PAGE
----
Fifteen years ago, Susan Cole was a pastor with a troubling dilemma: She felt unable to pray. It was a stressful time in her parish at Arch Street United Methodist Church in Center City, and Cole felt her anxiety climbing. She tried closing her eyes and focusing on a meaningful passage of Scripture. She tried waking before dawn to pray. All that did was make her tired.
“I was a mess,” she recalls. “I would feel myself working really hard, I’d get more anxious and not feel any connection to God.”
Finally Cole found an adviser, a Roman Catholic nun, and began meeting with her. The woman listened closely as Cole described her spiritual anguish; one day she asked Cole to read aloud from Colossians. “She paid very close attention to where my voice shifted. She said, ‘Go back to that line and read it again.’ She kept leading me deeper and deeper, to a place where I felt very sad and lonely, and there, I could feel God’s spirit.”
Almost immediately, Cole’s prayer life unclogged. “It felt like magic: I go to see [my adviser] and my spirit gets revitalized.”
Cole, 64, now knows the process wasn’t magic – it was spiritual direction, an ancient practice with Christian roots that has recently seen a revival among contemporary seekers from all faiths, including some who don’t necessarily believe in God. In a culture where people readily engage physical trainers to hone their bodies and psychotherapists to untangle their neuroses, an increasing number are looking to spiritual directors as “spotters” for their souls.
About 300 training programs in spiritual direction exist worldwide, housed in universities, seminaries, and independent retreat centers. Spiritual Directors International, a 20-year-old organization based in Bellevue, Wash., has seen its membership swell from 4,000 in 2002 to 7,000 in 2008. There are even YouTube videos explaining and promoting the practice.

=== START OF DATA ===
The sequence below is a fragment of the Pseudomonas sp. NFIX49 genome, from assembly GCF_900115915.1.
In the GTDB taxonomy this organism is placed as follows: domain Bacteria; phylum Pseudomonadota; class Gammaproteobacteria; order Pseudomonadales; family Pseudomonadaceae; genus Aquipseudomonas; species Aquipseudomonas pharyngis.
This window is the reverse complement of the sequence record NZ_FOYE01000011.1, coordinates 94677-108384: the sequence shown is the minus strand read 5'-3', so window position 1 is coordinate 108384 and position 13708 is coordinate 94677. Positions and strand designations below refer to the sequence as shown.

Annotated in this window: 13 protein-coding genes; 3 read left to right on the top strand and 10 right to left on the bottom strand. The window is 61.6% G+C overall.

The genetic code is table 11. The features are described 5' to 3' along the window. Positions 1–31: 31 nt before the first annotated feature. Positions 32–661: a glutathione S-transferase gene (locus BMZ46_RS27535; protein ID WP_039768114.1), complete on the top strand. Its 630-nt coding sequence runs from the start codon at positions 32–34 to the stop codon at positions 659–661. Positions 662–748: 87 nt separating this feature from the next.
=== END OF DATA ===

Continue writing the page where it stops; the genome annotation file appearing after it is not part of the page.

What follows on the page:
“I have seen a huge rise in awareness” of spiritual direction, says Liz Ward, director of the spiritual guidance program at the Shalem Institute in Bethesda, Md., which draws students of numerous faiths including Jews, Buddhists, Baptists, and Roman Catholics to its two-year program.
Spiritual directors typically meet monthly with their directees, who may or may not share the same religious background; the relationship can continue for years. Unlike psychotherapy, which is problem-based and designed to alleviate distress, spiritual direction doesn’t aim to “fix” anything. Instead, it offers people a place to talk about their spiritual lives without fear of judgment. For some, that means discussing God or prayer in the context of their faith; others use language such as “the yearning of the soul.”
In short, spiritual directors, like myself, try to companion people, to unearth where they might be seeing God working in their lives. We ask good questions and provide fewer answers–rather we help you to find some guidance ‘with God’s help” by looking more deeply at where God may be working in your life or where you may struggle to see God lurking in the background.